A Guest Post by Scott P. Dailey
I’m concerned about the purity of the conversations undergone in blog comments. I’m concerned that many are not all that pure after all.
I’m finding that often blog commenting appears to be something akin to a bunch of people not-so gingerly exchanging business cards and PowerPoints and even worse, trite and banal ass-kissing.
What if hundreds of comments on a blog you love were actually nothing more than a mirage? The post was terrific, but the post’s comment mojo was less the result of the post’s quality and more the result of self-important opportunism and profiteering? What if the 100 comments can be reasonably likened to a pack of hyenas scrambling to snag a bite of the feast the author has laid out by virtue of her blog’s popularity? Popular blog, popular blogger, hmmm?
The New Commute
What if everyone put driving traffic via comments above any other engagement priority? What degree of coloring the commenting exercise with this agenda is too much degree? “It’s networking,” some of you may be saying to yourself. I get that. But what I asked was, what if everyone did this? That’s my concern. I mix for business purposes too. But what if we’re cheapening the commenting progression to such a degree that it’s becoming the new overcrowded commute we all try so hard each day to avoid? You know the one? We funnel like drones off the train and force ourselves through the turnstyles, up the stairs, out the doors, all to chase a little bit of money? What if blog comments were the new matrix, the new false reality devoid of any pure and true moments?
To some of you, perhaps I sound naive, or maybe even a bit of a whiner. I’m probably a little of both to tell the truth. Well look, I believe, pie in the sky or not, that the world is what we make it. And so it is with blog commenting.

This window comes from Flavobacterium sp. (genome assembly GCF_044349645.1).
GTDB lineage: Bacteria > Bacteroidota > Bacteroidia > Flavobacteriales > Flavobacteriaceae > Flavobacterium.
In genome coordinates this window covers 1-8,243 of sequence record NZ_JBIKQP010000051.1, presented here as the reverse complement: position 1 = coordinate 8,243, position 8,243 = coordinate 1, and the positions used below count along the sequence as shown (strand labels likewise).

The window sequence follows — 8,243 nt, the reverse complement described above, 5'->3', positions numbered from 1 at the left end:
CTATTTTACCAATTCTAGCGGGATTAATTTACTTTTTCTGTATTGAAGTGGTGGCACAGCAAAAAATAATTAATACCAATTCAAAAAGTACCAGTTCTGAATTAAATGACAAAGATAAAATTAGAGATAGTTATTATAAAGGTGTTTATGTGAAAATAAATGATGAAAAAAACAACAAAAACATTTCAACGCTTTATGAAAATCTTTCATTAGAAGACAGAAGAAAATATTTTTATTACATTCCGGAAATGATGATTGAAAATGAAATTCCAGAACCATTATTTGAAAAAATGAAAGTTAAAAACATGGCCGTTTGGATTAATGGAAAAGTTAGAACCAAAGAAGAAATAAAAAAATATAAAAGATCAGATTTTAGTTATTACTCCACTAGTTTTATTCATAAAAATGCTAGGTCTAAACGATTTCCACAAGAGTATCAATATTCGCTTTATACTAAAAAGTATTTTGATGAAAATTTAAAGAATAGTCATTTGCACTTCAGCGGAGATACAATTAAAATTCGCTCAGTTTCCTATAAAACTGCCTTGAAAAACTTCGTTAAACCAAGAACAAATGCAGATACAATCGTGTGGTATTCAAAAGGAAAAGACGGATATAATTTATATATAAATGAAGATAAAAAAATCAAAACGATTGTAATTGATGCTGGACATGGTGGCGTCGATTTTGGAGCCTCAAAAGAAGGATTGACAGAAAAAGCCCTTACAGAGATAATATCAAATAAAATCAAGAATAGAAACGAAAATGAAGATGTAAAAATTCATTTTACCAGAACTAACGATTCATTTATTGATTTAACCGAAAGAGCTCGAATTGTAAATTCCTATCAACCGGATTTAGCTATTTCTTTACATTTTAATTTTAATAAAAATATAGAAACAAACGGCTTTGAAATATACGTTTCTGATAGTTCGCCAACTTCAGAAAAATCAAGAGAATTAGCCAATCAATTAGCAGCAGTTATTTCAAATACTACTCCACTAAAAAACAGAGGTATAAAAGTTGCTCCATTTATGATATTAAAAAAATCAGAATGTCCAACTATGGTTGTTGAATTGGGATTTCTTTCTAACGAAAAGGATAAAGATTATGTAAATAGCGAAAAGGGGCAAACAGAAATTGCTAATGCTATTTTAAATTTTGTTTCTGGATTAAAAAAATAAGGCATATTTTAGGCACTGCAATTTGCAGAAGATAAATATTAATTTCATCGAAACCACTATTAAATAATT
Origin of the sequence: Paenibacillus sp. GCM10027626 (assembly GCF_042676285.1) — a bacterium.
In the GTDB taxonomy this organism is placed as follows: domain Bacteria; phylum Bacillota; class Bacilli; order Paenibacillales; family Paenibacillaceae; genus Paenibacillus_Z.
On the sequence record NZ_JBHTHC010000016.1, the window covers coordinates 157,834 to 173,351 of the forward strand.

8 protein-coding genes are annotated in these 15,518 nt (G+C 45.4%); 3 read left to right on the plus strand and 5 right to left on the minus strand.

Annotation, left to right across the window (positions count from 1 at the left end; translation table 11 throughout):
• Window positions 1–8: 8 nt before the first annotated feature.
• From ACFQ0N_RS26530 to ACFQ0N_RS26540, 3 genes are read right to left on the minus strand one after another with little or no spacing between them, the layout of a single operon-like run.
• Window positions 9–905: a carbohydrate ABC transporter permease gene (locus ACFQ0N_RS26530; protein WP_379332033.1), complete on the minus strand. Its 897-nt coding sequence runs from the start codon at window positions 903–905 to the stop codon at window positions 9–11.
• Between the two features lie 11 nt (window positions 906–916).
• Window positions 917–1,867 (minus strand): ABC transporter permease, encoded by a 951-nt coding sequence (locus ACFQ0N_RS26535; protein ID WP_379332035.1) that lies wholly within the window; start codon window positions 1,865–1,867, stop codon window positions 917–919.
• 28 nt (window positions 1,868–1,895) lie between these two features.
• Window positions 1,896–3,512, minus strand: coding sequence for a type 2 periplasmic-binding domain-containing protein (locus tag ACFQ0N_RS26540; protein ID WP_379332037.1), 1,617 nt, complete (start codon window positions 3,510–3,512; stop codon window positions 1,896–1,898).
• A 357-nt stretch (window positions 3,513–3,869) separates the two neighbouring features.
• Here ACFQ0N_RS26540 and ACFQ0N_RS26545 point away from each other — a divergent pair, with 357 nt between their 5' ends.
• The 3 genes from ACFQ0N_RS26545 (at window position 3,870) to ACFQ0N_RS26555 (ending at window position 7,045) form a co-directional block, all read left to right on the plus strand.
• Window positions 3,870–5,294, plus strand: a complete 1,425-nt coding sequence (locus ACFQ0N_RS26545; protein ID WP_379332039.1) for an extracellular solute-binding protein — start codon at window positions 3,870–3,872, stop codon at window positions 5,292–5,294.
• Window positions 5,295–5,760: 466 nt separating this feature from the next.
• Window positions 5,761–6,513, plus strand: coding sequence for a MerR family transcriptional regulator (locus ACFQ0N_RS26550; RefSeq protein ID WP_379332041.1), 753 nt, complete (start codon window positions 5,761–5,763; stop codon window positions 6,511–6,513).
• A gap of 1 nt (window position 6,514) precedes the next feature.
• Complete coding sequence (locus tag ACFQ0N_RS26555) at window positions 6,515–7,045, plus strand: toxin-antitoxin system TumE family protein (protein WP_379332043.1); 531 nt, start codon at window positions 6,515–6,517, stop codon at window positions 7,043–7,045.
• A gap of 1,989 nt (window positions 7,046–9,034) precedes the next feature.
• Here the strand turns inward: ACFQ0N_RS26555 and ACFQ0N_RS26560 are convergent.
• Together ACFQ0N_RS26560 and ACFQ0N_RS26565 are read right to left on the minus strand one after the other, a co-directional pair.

A Challenge to Contributors
Draft a comment to a blog post you sincerely enjoyed reading. Launch your word processing software and dazzle us. Done? Super. Now do it again, this time imagining that you do not have an online identity. No Twitter, Facebook or YouTube accounts either. You have nothing you want to sell, teach or promote. You need nothing from me. Plain and simple: you enjoyed the post and wanted to add to the dialog. There is literally no gain for you outside that which is had by engaging others in a meaningful discussion.
Are the two drafts the same? Now that you’ve completed both versions, each with a different agenda motivating you, what observations can you make about your commenting habits?
What kind of observations have you made about the state of blog commenting in today’s blogosphere? I would love to hear your take.
Scott P. Dailey is a Web designer, copywriter and network administrator. Recently Scott launched ( http://scottpdailey.com ), his social media blog that makes connections between social networking etiquette and the prevailing human social habits that drive on and offline business engagement patterns. You can connect with Scott via Twitter at @scottpdailey.
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Ellen Seidman says
Well said, and I love the challenge you throw out. But I don’t find impure, “dirty” comments to be an issue with my blog and ones I read. I think it generally depends on the topics of the blogs. I do a blog for parents of kids with special needs, and I get a whole lot of meaningful, relatable, meaty, from-the-heart comments. Sometimes, I get dissension. Sometimes, I get wack-a-doo comments. A few weeks ago, someone claimed I was trying to destroy Halloween after I wrote that I didn’t care if my kids wore costumes. But, again, the comments I get are very real, and they make my blog thrive.
Truthfully, I think blog commenting has decreased over the last 18 months or so, unless its something of a really passionate post, otherwise its just grandstanding to tag your name on it.
Scott, love the commentary- my biggest issue with MOST commentary on blogs is the level of buttkissery.
I realize the irony because I am agreeing with you, but I am one of those who is not selling a thing. I left my blog off the listing, but if you go there- I got nothing to sell either.